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For the past ten years or so, APOBEC3 cytidine deaminases (APOBEC) enzymes have emerged as important cancer targets in a number of solid tumor types. Their mutational rate is higher in cancer cells than in normal cells and when they are expressed in cancers, those cancers have a worse prognosis.

“There are probably over 1,000 papers asserting that APOBEC enzymes are pro-tumor, that they are mutational drivers of cancer since they directly mutate the DNA of the cancer cells,” says Mani Larijani, of the department of molecular biology and biochemistry at Simon Fraser University in Canada. Together with Aaron Hata, of Massachusetts General Hospital, the pair published a commentary in Cancer Cell describing the theoretical best time to initiate targeted therapy with APOBEC inhibitors.

In 2023, Hata published a paper in Nature showing in a mouse model of lung cancer that APOBEC enzymes also drive drug resistance. “He showed that the drug itself can induce the expression of resistance,” Larijani explains. A patient takes a chemotherapy drug, which upregulates APOBECs because they are activated by stress and inflammation, and the APOBECs cause new mutations that drive resistance to the treatment. “So not only do APOBECs cause cancers, but this new research also shows that treatment against them can induce even more mutations leading to drug resistance.”

These findings mean that although APOBEC inhibitors remain in development—with none available as a current therapy—understanding the timing and consequences of APOBEC-driven treatment will be critical for guiding the development of anti-cancer therapeutic strategies.

As a biochemist studying the structural function of enzymes, Larijani has long been studying a similar enzyme known as activation-induced cytidine deaminase (AID), an ancestral member of the APOBEC family, for 20 years. His research shows that AID also causes these genome-wide mutations that cause cancer of the immune cells, leading to leukemias and lymphomas.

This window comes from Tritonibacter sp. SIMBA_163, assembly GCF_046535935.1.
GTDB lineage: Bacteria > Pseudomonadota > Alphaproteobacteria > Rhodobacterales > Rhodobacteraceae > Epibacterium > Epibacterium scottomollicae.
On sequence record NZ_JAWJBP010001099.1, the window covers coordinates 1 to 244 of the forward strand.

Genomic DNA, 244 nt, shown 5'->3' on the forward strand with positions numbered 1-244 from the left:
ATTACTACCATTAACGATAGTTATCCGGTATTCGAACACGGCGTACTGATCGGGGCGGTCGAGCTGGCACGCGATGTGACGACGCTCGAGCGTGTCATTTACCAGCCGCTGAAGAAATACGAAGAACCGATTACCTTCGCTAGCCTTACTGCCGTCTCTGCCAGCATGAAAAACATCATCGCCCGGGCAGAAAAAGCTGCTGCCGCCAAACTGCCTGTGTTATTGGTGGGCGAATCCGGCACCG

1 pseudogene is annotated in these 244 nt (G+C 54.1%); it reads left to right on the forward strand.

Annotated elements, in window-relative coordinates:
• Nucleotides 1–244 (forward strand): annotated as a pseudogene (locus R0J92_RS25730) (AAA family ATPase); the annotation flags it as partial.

In his quest to find AID inhibitors for leukemia and lymphomas, Larijani used evolutionary biochemical computation to look at AID structures across a wide range of species. He discovered that the catalytic part of the AID enzyme that causes the mutations is not typical of most enzymes. “Turns out all of these APOBEC enzymes have similar catalytic markers,” he explains. When his team discovered new AID inhibitors, they fortuitously observed they also inhibit APOBEC enzymes.

While many groups and companies have been trying to make APOBEC inhibitors, their structures make them difficult to target. Today’s first-generation inhibitors require significant development to become drugs.  “Yet, we know that these enzymes are good drug targets because they are causing both cancer and drug resistance,” Marijani adds. So thinking ahead, the team cautions users to anticipate and understand the best use case for APOBEC inhibitors.

It’s all about timing, they say, and APOBEC inhibitors should only be given in conjunction with other drugs to thwart drug resistance. One would deliver a therapy to target a pathway in a given cancer. At the same time, an APOBEC inhibitor would be administered to prevent the development of new mutations.

“We caution that the timing is important,” Larijani says, “because you have to add the APOBEC inhibitor right before you give the main drug or just at the same time, so that you do not give that time for those drugs to enhance APOBEC expression and for the APOBECs to drive mutation.”  While the APOBEC inhibitor would not target the initial mutation of a cancer, it would hopefully prevent mutations a cancer accumulates during its evolution.

Adds Larijani, “From when you start giving drugs against a cancer, that cancer has a huge window to develop new mutations that are going to give it more aggressiveness, drug resistance, and that is where we see the best timing for APOBEC inhibition.”

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